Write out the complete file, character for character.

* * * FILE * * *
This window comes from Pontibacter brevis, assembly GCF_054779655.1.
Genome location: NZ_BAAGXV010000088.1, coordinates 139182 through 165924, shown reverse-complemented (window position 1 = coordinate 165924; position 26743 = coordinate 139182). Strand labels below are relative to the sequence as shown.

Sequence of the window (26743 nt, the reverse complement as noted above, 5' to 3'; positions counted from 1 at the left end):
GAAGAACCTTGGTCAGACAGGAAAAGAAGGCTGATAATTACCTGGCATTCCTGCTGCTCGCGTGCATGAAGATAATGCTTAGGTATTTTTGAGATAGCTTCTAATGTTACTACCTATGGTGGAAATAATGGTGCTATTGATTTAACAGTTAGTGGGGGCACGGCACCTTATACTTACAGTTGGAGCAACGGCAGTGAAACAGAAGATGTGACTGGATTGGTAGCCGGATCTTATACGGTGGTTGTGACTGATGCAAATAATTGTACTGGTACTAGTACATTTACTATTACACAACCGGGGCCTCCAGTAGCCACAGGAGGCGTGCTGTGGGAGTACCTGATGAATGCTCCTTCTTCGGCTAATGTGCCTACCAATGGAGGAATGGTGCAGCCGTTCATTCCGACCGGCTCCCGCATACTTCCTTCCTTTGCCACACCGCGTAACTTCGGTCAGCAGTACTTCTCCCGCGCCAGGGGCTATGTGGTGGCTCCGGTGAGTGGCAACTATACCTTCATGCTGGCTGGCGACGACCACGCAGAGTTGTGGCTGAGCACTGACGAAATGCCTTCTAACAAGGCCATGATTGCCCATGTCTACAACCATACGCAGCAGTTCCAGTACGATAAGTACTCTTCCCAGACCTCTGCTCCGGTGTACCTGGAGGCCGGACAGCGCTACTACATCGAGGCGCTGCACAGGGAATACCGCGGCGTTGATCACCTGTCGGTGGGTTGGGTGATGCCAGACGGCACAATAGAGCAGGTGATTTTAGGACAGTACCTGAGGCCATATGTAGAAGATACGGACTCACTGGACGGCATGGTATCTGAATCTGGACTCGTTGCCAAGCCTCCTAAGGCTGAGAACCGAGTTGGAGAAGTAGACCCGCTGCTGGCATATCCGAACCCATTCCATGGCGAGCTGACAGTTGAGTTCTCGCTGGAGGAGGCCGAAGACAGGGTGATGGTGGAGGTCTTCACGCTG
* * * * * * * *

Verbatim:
This window comes from Pontibacter brevis, assembly GCF_054779655.1.
Genome location: NZ_BAAGXV010000088.1, coordinates 139182 through 165924, shown reverse-complemented (window position 1 = coordinate 165924; position 26743 = coordinate 139182). Strand labels below are relative to the sequence as shown.

Sequence of the window (26743 nt, the reverse complement as noted above, 5' to 3'; positions counted from 1 at the left end):
GAAGAACCTTGGTCAGACAGGAAAAGAAGGCTGATAATTACCTGGCATTCCTGCTGCTCGCGTGCATGAAGATAATGCTTAGGTATTTTTGAGATAGCTTCTAATGTTACTACCTATGGTGGAAATAATGGTGCTATTGATTTAACAGTTAGTGGGGGCACGGCACCTTATACTTACAGTTGGAGCAACGGCAGTGAAACAGAAGATGTGACTGGATTGGTAGCCGGATCTTATACGGTGGTTGTGACTGATGCAAATAATTGTACTGGTACTAGTACATTTACTATTACACAACCGGGGCCTCCAGTAGCCACAGGAGGCGTGCTGTGGGAGTACCTGATGAATGCTCCTTCTTCGGCTAATGTGCCTACCAATGGAGGAATGGTGCAGCCGTTCATTCCGACCGGCTCCCGCATACTTCCTTCCTTTGCCACACCGCGTAACTTCGGTCAGCAGTACTTCTCCCGCGCCAGGGGCTATGTGGTGGCTCCGGTGAGTGGCAACTATACCTTCATGCTGGCTGGCGACGACCACGCAGAGTTGTGGCTGAGCACTGACGAAATGCCTTCTAACAAGGCCATGATTGCCCATGTCTACAACCATACGCAGCAGTTCCAGTACGATAAGTACTCTTCCCAGACCTCTGCTCCGGTGTACCTGGAGGCCGGACAGCGCTACTACATCGAGGCGCTGCACAGGGAATACCGCGGCGTTGATCACCTGTCGGTGGGTTGGGTGATGCCAGACGGCACAATAGAGCAGGTGATTTTAGGACAGTACCTGAGGCCATATGTAGAAGATACGGACTCACTGGACGGCATGGTATCTGAATCTGGACTCGTTGCCAAGCCTCCTAAGGCTGAGAACCGAGTTGGAGAAGTAGACCCGCTGCTGGCATATCCGAACCCATTCCATGGCGAGCTGACAGTTGAGTTCTCGCTGGAGGAGGCCGAAGACAGGGTGATGGTGGAGGTCTTCACGCTG